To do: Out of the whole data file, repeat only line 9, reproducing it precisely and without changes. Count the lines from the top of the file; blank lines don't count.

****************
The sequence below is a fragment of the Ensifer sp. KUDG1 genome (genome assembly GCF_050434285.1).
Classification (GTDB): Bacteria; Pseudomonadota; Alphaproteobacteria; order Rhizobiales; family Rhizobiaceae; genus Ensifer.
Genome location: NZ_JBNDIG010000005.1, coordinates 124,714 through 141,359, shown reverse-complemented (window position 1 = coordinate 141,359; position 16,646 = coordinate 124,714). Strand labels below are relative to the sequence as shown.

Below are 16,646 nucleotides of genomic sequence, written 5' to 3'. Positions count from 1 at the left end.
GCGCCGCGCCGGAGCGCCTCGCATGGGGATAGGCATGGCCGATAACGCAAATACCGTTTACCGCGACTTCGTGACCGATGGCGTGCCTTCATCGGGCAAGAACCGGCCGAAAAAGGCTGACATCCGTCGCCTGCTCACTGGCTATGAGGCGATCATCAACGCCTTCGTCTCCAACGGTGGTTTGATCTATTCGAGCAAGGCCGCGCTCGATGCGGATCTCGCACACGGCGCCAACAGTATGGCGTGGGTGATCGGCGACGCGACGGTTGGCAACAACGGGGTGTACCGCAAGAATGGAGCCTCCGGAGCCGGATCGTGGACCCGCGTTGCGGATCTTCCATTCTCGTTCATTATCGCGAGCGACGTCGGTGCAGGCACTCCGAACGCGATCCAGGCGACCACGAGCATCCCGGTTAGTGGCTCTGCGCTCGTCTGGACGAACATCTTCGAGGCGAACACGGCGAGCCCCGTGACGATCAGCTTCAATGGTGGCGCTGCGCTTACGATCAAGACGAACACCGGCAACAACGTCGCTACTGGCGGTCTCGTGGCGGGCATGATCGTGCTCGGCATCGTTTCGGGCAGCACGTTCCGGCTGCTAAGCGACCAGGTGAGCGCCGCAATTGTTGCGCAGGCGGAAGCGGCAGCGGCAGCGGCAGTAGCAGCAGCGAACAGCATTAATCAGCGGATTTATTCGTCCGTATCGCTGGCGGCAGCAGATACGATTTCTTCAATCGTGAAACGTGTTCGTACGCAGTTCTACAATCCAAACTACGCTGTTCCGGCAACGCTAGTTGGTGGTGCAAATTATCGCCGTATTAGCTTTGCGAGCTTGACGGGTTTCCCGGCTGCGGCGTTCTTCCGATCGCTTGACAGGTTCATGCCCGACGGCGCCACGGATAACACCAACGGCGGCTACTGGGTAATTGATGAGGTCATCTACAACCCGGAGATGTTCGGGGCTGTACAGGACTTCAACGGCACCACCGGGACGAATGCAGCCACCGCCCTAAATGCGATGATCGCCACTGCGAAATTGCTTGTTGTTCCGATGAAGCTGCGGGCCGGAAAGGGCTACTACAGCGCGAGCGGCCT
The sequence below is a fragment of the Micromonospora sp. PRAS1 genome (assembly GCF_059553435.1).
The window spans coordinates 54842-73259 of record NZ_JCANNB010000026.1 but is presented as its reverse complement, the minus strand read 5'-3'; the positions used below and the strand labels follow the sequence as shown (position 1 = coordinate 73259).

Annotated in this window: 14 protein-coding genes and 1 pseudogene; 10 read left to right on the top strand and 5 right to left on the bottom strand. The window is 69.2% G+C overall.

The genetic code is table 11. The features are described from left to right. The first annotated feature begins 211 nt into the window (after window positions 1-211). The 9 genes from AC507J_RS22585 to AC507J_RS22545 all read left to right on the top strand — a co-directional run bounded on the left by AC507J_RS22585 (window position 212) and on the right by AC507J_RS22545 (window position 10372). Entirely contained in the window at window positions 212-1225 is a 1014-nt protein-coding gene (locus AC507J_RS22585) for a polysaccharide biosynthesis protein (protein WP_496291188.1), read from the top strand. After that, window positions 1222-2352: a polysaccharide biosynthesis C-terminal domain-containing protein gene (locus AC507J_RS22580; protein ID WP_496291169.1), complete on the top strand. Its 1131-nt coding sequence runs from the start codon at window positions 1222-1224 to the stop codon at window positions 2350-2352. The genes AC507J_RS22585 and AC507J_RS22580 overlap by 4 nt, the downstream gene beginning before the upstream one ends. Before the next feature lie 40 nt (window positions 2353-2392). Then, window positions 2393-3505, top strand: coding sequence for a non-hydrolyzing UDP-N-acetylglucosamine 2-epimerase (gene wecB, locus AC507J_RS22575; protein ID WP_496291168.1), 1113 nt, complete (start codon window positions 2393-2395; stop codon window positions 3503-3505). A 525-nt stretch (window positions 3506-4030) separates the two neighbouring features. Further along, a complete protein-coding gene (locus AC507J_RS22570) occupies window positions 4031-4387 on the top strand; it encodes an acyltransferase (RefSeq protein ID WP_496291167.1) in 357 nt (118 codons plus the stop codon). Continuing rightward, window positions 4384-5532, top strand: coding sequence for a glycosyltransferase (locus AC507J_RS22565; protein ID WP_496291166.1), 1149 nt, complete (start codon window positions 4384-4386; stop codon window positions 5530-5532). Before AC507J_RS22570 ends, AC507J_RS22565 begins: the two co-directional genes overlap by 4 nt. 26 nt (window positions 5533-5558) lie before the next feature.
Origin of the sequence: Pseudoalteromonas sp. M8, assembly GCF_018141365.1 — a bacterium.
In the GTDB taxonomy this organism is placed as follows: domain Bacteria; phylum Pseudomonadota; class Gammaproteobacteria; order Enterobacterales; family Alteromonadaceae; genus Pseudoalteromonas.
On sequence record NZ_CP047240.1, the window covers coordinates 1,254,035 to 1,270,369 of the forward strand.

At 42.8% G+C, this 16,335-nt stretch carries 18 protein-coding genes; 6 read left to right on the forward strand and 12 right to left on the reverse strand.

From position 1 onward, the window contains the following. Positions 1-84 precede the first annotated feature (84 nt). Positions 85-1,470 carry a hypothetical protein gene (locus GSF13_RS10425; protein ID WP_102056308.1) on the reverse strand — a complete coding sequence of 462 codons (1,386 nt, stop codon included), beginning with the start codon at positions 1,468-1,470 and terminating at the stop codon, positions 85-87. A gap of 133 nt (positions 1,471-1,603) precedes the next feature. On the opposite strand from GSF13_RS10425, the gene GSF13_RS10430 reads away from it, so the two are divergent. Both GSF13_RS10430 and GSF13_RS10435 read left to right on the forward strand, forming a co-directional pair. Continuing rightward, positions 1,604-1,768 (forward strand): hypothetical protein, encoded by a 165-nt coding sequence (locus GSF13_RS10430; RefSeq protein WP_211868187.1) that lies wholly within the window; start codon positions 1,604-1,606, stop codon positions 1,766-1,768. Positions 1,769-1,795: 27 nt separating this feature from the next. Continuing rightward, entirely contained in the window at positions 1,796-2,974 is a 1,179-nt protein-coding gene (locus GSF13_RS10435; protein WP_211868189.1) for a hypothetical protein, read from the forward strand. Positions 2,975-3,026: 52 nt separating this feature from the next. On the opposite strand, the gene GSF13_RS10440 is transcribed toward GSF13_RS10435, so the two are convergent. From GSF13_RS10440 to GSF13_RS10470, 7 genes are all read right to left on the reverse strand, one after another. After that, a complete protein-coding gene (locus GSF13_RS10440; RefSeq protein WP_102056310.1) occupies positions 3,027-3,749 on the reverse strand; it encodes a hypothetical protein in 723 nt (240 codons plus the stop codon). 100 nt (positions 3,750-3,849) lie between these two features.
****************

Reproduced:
The genetic code is table 11. The features are described from left to right. The first annotated feature begins 211 nt into the window (after window positions 1-211). The 9 genes from AC507J_RS22585 to AC507J_RS22545 all read left to right on the top strand — a co-directional run bounded on the left by AC507J_RS22585 (window position 212) and on the right by AC507J_RS22545 (window position 10372). Entirely contained in the window at window positions 212-1225 is a 1014-nt protein-coding gene (locus AC507J_RS22585) for a polysaccharide biosynthesis protein (protein WP_496291188.1), read from the top strand. After that, window positions 1222-2352: a polysaccharide biosynthesis C-terminal domain-containing protein gene (locus AC507J_RS22580; protein ID WP_496291169.1), complete on the top strand. Its 1131-nt coding sequence runs from the start codon at window positions 1222-1224 to the stop codon at window positions 2350-2352. The genes AC507J_RS22585 and AC507J_RS22580 overlap by 4 nt, the downstream gene beginning before the upstream one ends. Before the next feature lie 40 nt (window positions 2353-2392). Then, window positions 2393-3505, top strand: coding sequence for a non-hydrolyzing UDP-N-acetylglucosamine 2-epimerase (gene wecB, locus AC507J_RS22575; protein ID WP_496291168.1), 1113 nt, complete (start codon window positions 2393-2395; stop codon window positions 3503-3505). A 525-nt stretch (window positions 3506-4030) separates the two neighbouring features. Further along, a complete protein-coding gene (locus AC507J_RS22570) occupies window positions 4031-4387 on the top strand; it encodes an acyltransferase (RefSeq protein ID WP_496291167.1) in 357 nt (118 codons plus the stop codon). Continuing rightward, window positions 4384-5532, top strand: coding sequence for a glycosyltransferase (locus AC507J_RS22565; protein ID WP_496291166.1), 1149 nt, complete (start codon window positions 4384-4386; stop codon window positions 5530-5532). Before AC507J_RS22570 ends, AC507J_RS22565 begins: the two co-directional genes overlap by 4 nt. 26 nt (window positions 5533-5558) lie before the next feature.